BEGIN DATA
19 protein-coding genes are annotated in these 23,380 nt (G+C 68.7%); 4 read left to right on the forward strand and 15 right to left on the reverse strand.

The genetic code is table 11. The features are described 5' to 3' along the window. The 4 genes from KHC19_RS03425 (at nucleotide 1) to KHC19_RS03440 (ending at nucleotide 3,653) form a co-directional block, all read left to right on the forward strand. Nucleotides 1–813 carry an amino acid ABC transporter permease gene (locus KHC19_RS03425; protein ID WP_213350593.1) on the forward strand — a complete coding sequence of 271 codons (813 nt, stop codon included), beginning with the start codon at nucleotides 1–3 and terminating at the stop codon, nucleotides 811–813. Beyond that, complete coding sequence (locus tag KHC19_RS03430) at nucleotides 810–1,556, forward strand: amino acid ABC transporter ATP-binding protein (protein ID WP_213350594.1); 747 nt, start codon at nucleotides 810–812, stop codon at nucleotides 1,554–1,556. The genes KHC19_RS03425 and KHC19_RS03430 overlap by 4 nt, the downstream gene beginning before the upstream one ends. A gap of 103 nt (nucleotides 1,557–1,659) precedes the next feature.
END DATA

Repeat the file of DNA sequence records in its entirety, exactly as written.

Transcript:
19 protein-coding genes are annotated in these 23,380 nt (G+C 68.7%); 4 read left to right on the forward strand and 15 right to left on the reverse strand.

The genetic code is table 11. The features are described 5' to 3' along the window. The 4 genes from KHC19_RS03425 (at nucleotide 1) to KHC19_RS03440 (ending at nucleotide 3,653) form a co-directional block, all read left to right on the forward strand. Nucleotides 1–813 carry an amino acid ABC transporter permease gene (locus KHC19_RS03425; protein ID WP_213350593.1) on the forward strand — a complete coding sequence of 271 codons (813 nt, stop codon included), beginning with the start codon at nucleotides 1–3 and terminating at the stop codon, nucleotides 811–813. Beyond that, complete coding sequence (locus tag KHC19_RS03430) at nucleotides 810–1,556, forward strand: amino acid ABC transporter ATP-binding protein (protein ID WP_213350594.1); 747 nt, start codon at nucleotides 810–812, stop codon at nucleotides 1,554–1,556. The genes KHC19_RS03425 and KHC19_RS03430 overlap by 4 nt, the downstream gene beginning before the upstream one ends. A gap of 103 nt (nucleotides 1,557–1,659) precedes the next feature.